Racial disparities also exist in Colorado’s maternal health outcomes. Native and Indigenous populations are most impacted by maternal mortality in Colorado— a look at birth outcomes between 2014-2016 found that people of Native descent were 4.8 times more likely to die than non-Native people who gave birth in the same period [3]. Moreover, while these statistics are informative, they do not tell the full story of the challenges and barriers pregnant persons face in the maternal health care system.

Now for some good news. Colorado lawmakers have acknowledged the need to improve care for pregnant persons throughout the state. Colorado is trying to improve data collection to gain a deeper understanding of the maternal health landscape in the state. In 2019, HB19-1122 was passed to strengthen Colorado’s Maternal Mortality Review Committee (MMRC), which seeks to offer a more comprehensive analysis of maternal deaths, looking not just at numbers but at circumstances surrounding each death.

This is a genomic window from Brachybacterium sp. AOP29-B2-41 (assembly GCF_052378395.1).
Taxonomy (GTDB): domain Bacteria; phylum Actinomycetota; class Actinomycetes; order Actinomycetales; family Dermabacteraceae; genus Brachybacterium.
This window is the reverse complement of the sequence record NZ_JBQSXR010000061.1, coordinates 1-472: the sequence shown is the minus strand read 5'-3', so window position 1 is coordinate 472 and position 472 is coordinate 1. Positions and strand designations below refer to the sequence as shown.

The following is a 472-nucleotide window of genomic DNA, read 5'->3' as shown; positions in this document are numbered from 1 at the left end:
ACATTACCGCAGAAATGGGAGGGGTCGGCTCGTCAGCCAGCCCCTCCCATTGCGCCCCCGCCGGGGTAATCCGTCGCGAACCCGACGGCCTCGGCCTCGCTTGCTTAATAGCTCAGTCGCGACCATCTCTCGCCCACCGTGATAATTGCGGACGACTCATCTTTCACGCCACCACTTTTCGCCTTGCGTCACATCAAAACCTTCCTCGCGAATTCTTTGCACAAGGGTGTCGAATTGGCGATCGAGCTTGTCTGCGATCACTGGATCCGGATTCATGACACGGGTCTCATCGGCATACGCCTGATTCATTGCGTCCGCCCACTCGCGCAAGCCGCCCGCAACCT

Further, the Colorado legislature recently signed into law three bills that seek to improve maternal health care throughout all stages of the birthing process. The collection of bills is known as the Birth Equity Bill Package and legislative efforts were spearheaded by a birth justice nonprofit called Elephant Circle. One bill, SB21-194, focuses on maternal health providers and has a section about improving data collection to achieve better insights into various health disparities, as well as making the data public for increased transparency and accountability. Another bill in the package, SB21-193 includes many provisions to protect pregnant people in the perinatal period, including incarcerated people. Among other things, the bill package also increases support for midwives, doulas, and other community birth workers.